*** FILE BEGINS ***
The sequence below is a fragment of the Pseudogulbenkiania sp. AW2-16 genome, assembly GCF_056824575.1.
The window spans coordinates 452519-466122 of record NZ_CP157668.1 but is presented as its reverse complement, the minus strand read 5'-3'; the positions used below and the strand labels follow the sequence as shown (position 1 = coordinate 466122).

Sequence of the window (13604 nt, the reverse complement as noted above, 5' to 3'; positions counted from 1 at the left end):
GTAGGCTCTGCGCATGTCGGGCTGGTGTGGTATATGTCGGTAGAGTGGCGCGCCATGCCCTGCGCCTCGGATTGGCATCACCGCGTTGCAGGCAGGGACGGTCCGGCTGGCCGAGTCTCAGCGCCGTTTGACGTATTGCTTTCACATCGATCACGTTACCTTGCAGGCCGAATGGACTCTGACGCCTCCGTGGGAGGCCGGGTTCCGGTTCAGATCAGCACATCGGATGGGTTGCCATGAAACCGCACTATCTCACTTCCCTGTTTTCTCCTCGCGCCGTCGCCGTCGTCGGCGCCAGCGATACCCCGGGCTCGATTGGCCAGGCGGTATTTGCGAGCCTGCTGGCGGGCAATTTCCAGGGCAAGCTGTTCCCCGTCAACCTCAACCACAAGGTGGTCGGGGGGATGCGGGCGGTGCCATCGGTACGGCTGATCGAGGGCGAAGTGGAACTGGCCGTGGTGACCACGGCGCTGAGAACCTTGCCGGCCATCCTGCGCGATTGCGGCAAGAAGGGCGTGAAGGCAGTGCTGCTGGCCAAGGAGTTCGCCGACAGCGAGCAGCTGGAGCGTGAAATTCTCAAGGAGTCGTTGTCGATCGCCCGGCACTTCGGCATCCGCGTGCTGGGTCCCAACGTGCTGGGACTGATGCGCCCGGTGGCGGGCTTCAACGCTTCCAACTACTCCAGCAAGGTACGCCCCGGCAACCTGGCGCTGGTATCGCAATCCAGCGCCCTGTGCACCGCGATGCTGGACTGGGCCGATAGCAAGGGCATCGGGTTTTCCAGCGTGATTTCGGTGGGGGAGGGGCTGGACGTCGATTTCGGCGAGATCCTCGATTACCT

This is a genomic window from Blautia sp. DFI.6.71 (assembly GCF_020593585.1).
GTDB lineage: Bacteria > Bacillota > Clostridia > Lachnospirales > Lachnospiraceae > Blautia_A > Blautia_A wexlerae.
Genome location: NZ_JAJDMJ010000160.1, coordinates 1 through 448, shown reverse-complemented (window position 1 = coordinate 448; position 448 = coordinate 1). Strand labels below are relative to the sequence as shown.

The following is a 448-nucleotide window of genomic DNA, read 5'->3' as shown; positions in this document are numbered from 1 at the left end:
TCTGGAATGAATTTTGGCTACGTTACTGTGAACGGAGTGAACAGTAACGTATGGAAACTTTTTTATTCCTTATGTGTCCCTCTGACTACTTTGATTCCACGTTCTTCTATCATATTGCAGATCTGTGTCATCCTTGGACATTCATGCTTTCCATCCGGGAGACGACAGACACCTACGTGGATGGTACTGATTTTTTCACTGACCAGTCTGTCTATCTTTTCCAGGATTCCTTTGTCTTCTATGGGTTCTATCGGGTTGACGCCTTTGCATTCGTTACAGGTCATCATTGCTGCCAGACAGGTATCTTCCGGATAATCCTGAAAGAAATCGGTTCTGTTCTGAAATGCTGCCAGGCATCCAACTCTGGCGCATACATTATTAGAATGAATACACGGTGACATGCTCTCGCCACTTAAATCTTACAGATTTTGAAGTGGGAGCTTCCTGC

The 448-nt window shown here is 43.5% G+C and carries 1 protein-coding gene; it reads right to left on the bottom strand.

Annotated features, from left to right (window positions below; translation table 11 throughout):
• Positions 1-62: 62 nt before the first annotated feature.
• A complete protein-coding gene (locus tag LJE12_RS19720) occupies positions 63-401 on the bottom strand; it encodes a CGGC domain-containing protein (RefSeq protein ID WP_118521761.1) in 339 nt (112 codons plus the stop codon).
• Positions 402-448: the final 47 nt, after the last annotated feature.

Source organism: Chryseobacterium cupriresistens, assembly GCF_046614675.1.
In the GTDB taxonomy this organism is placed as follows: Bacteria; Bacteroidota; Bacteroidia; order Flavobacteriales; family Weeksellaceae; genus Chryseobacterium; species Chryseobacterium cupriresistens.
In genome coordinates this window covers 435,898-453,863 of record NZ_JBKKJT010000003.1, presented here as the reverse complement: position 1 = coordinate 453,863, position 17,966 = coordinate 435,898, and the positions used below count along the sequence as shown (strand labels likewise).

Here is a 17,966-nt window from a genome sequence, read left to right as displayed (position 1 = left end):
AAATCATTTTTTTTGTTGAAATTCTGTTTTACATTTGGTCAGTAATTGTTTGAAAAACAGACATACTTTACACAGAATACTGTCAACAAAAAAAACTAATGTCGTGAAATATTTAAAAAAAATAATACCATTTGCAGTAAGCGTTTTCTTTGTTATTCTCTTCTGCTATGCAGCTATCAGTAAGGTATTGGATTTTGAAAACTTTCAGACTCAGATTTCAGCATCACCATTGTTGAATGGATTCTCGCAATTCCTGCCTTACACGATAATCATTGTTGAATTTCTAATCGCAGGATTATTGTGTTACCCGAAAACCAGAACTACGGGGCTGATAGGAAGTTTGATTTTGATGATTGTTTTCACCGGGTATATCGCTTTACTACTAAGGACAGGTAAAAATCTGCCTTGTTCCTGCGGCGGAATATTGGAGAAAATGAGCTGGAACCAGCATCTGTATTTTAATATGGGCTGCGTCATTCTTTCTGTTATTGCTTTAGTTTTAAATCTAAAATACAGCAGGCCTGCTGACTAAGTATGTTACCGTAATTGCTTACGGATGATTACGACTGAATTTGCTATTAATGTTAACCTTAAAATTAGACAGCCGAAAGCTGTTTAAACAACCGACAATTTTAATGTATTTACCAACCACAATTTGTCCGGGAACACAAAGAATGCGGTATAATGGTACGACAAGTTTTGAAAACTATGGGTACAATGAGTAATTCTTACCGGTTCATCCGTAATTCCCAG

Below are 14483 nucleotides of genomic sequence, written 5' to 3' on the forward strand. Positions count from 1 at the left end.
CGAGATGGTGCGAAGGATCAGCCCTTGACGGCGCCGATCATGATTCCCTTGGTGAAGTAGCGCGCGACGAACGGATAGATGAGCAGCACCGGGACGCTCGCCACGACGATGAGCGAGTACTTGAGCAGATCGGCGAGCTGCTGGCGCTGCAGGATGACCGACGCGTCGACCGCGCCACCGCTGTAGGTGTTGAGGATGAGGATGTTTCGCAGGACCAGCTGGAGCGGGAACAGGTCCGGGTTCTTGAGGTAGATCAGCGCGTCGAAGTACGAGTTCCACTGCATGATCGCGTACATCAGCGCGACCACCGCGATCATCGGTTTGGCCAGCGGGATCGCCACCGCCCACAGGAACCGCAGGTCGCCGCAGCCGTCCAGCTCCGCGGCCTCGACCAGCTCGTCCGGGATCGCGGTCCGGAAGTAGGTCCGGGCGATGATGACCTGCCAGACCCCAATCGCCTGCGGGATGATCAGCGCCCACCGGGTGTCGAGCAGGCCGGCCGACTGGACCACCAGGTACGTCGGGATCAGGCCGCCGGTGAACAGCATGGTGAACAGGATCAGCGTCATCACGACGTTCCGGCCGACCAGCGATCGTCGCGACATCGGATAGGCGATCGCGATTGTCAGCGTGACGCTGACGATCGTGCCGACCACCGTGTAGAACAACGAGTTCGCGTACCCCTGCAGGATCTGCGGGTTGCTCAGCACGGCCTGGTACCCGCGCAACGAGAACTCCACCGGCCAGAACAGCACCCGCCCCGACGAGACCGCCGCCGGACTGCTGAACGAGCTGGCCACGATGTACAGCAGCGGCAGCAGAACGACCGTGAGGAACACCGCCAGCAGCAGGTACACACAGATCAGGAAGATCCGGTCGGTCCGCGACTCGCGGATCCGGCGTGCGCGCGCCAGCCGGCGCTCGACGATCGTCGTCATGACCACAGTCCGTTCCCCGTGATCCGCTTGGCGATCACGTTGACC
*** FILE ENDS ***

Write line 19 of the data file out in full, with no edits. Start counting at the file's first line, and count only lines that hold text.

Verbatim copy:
AAATCATTTTTTTTGTTGAAATTCTGTTTTACATTTGGTCAGTAATTGTTTGAAAAACAGACATACTTTACACAGAATACTGTCAACAAAAAAAACTAATGTCGTGAAATATTTAAAAAAAATAATACCATTTGCAGTAAGCGTTTTCTTTGTTATTCTCTTCTGCTATGCAGCTATCAGTAAGGTATTGGATTTTGAAAACTTTCAGACTCAGATTTCAGCATCACCATTGTTGAATGGATTCTCGCAATTCCTGCCTTACACGATAATCATTGTTGAATTTCTAATCGCAGGATTATTGTGTTACCCGAAAACCAGAACTACGGGGCTGATAGGAAGTTTGATTTTGATGATTGTTTTCACCGGGTATATCGCTTTACTACTAAGGACAGGTAAAAATCTGCCTTGTTCCTGCGGCGGAATATTGGAGAAAATGAGCTGGAACCAGCATCTGTATTTTAATATGGGCTGCGTCATTCTTTCTGTTATTGCTTTAGTTTTAAATCTAAAATACAGCAGGCCTGCTGACTAAGTATGTTACCGTAATTGCTTACGGATGATTACGACTGAATTTGCTATTAATGTTAACCTTAAAATTAGACAGCCGAAAGCTGTTTAAACAACCGACAATTTTAATGTATTTACCAACCACAATTTGTCCGGGAACACAAAGAATGCGGTATAATGGTACGACAAGTTTTGAAAACTATGGGTACAATGAGTAATTCTTACCGGTTCATCCGTAATTCCCAG